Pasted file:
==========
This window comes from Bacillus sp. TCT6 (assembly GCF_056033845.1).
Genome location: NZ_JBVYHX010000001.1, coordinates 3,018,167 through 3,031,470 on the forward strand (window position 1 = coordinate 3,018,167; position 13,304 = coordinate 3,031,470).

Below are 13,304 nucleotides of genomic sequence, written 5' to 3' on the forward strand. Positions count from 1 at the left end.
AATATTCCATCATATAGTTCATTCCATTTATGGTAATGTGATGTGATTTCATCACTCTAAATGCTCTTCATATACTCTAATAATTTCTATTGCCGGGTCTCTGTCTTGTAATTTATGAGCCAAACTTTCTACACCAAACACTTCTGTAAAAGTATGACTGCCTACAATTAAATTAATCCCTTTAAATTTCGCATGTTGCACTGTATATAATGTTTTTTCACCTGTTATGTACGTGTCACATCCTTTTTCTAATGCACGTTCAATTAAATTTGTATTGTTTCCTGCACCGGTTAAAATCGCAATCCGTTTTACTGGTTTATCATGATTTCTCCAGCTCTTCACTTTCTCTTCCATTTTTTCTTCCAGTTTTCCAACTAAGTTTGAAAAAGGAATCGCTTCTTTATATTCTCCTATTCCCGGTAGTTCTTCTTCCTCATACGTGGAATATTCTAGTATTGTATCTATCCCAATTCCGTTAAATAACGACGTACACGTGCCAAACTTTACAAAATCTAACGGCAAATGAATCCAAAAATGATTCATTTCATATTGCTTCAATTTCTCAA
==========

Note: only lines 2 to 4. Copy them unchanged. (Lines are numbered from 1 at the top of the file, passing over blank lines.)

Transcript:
Genome location: NZ_JBVYHX010000001.1, coordinates 3,018,167 through 3,031,470 on the forward strand (window position 1 = coordinate 3,018,167; position 13,304 = coordinate 3,031,470).

Below are 13,304 nucleotides of genomic sequence, written 5' to 3' on the forward strand. Positions count from 1 at the left end.
AATATTCCATCATATAGTTCATTCCATTTATGGTAATGTGATGTGATTTCATCACTCTAAATGCTCTTCATATACTCTAATAATTTCTATTGCCGGGTCTCTGTCTTGTAATTTATGAGCCAAACTTTCTACACCAAACACTTCTGTAAAAGTATGACTGCCTACAATTAAATTAATCCCTTTAAATTTCGCATGTTGCACTGTATATAATGTTTTTTCACCTGTTATGTACGTGTCACATCCTTTTTCTAATGCACGTTCAATTAAATTTGTATTGTTTCCTGCACCGGTTAAAATCGCAATCCGTTTTACTGGTTTATCATGATTTCTCCAGCTCTTCACTTTCTCTTCCATTTTTTCTTCCAGTTTTCCAACTAAGTTTGAAAAAGGAATCGCTTCTTTATATTCTCCTATTCCCGGTAGTTCTTCTTCCTCATACGTGGAATATTCTAGTATTGTATCTATCCCAATTCCGTTAAATAACGACGTACACGTGCCAAACTTTACAAAATCTAACGGCAAATGAATCCAAAAATGATTCATTTCATATTGCTTCAATTTCTCAA